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Flash In Dark Sky Was Probably Random Meteor, Expert Says

pittsburgh_skyline_night.jpg
Keith Srakocic
/
AP
A full moon is visible from PNC Park through clouds as it rises between some of the buildings in the skyline during a baseball game between the Pittsburgh Pirates and the Chicago Cubs, Tuesday, Sept. 1, 2020, in Pittsburgh.

A flash that lit up the skies over parts of Pennsylvania and Ohio in the wee hours of Wednesday was probably a random meteor, an expert said.

Many social media users around the Pittsburgh area reported seeing a streaking fireball shortly after 4 a.m. It remained in the skies for a short time before disappearing from view.

A security camera at a property owned by Mark and Rosemary Sasala in New Lyme, Ohio, northwest of Pittsburgh, captured a brief, bright flash partially obscured by clouds around 4:20 a.m.

The American Meteor Society, a nonprofit group, said it received more than 200 reports of a bright fireball over eastern Ohio. Robert Lunsford, a society official, said the fireball was most likely a random meteor not associated with any known meteor shower.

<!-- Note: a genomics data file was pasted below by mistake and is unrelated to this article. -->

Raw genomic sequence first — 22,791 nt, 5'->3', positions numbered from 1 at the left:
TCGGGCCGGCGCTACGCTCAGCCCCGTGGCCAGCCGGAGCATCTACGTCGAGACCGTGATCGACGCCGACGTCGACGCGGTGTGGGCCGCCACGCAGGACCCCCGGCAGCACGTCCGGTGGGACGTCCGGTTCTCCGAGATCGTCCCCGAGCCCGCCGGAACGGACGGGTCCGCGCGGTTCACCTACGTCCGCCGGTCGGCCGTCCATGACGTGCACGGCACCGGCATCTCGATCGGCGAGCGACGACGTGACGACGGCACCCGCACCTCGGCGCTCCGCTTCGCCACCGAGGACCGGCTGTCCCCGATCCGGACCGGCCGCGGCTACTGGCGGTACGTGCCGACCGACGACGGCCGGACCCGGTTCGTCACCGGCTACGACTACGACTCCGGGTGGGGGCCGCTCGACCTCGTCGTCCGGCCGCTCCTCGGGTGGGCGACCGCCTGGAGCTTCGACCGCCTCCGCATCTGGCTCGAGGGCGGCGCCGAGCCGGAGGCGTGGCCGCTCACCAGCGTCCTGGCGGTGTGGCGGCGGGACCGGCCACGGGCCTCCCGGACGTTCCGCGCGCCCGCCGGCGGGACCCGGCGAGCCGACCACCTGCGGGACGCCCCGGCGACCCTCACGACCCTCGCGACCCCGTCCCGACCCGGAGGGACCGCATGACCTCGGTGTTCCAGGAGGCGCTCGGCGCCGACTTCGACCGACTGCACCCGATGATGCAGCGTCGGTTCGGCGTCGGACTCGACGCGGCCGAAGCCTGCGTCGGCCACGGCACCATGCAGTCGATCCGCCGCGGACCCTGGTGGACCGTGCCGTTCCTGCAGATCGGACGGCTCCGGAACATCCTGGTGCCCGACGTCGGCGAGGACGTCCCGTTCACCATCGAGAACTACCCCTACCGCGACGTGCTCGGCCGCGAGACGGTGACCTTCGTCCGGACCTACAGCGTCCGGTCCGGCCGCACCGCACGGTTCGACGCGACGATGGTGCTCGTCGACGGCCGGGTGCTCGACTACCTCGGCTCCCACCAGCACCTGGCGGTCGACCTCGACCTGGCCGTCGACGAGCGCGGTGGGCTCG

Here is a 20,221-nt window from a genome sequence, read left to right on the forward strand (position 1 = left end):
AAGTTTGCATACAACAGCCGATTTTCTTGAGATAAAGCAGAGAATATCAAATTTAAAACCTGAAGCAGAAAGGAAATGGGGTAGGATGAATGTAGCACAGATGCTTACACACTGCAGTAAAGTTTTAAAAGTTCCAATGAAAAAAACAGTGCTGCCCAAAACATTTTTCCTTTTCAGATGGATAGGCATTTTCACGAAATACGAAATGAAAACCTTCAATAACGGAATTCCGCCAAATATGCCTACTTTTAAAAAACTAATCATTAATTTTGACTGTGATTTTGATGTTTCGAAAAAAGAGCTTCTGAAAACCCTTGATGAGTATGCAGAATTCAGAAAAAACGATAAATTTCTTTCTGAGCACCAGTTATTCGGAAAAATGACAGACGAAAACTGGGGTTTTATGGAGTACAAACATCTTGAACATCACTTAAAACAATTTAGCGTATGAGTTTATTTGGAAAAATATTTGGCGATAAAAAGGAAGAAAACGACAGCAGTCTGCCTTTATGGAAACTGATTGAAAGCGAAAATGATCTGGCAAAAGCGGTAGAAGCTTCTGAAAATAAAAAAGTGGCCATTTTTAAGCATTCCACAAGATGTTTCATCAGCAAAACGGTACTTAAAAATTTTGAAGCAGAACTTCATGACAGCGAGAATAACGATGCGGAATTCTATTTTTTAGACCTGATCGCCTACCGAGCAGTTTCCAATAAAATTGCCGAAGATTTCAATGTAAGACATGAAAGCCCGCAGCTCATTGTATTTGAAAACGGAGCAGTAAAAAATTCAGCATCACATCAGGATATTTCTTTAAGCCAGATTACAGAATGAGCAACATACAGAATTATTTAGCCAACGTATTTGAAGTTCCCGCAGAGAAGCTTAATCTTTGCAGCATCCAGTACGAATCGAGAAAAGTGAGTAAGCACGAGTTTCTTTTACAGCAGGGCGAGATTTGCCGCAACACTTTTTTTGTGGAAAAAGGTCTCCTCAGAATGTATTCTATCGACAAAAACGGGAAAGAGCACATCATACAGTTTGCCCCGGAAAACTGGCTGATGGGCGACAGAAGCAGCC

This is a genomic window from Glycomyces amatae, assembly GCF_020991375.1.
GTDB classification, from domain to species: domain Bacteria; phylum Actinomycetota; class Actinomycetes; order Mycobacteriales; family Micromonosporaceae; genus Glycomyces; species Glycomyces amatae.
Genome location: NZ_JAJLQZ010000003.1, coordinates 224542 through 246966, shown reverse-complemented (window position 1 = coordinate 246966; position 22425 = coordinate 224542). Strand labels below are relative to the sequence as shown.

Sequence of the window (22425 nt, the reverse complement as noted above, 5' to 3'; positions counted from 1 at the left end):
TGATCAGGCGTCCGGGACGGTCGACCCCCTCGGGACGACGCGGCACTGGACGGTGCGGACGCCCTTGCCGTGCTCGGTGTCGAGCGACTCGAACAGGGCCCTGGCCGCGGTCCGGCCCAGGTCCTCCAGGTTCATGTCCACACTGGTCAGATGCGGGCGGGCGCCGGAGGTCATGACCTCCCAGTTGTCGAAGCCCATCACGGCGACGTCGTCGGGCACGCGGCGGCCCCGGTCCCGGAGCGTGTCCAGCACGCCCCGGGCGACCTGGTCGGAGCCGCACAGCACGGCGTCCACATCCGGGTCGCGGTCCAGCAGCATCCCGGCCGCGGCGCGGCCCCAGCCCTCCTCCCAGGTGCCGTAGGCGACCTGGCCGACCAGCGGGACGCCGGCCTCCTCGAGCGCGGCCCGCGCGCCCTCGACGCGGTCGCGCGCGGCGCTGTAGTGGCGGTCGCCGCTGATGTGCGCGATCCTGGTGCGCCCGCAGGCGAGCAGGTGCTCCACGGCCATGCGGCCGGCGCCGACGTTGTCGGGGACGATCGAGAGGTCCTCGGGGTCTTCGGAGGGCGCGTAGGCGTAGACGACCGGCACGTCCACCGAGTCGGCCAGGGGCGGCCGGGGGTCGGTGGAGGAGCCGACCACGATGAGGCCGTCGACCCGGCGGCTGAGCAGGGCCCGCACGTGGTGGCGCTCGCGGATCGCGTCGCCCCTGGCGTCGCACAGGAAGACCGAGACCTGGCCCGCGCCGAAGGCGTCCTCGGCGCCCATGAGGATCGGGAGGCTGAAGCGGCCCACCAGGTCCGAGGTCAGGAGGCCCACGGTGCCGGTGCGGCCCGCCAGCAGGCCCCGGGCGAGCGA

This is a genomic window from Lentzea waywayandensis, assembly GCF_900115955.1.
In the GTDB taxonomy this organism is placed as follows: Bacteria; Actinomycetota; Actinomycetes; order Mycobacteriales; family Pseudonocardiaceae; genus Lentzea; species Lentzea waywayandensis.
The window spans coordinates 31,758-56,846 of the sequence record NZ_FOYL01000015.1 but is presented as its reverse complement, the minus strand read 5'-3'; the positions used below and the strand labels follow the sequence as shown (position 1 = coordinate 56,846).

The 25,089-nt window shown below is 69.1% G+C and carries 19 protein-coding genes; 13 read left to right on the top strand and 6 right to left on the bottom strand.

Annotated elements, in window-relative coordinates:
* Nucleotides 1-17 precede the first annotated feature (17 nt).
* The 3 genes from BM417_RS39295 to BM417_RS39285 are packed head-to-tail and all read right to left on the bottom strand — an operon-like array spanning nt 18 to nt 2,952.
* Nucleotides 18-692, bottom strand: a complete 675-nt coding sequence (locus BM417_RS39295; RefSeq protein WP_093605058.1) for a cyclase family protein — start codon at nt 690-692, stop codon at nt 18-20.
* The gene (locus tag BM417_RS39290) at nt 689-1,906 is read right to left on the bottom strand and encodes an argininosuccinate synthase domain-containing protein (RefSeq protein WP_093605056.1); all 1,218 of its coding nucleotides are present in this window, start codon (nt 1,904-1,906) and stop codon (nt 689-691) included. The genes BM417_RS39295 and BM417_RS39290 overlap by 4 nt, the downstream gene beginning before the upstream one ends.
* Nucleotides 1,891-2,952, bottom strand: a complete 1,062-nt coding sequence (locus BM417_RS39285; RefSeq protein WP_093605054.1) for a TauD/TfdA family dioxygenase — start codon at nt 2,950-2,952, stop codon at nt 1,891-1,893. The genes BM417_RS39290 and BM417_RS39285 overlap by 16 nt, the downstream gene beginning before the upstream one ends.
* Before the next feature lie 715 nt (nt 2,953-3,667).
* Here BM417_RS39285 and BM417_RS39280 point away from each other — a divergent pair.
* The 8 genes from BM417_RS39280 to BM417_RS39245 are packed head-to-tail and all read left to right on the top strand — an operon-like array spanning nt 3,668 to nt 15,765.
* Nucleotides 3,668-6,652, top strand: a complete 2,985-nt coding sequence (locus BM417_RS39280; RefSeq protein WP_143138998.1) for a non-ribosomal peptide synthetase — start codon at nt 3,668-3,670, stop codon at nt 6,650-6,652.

It takes an object only the size of a softball to create a flash as bright as the full moon, Lunsford said. This object was probably a bit larger, Lunsford said, but more analysis would be needed to determine its size.

The National Weather Service in Pittsburgh said it was aware of the reports but had no information. Officials at the University of Pittsburgh’s Allegheny Observatory did not immediately comment.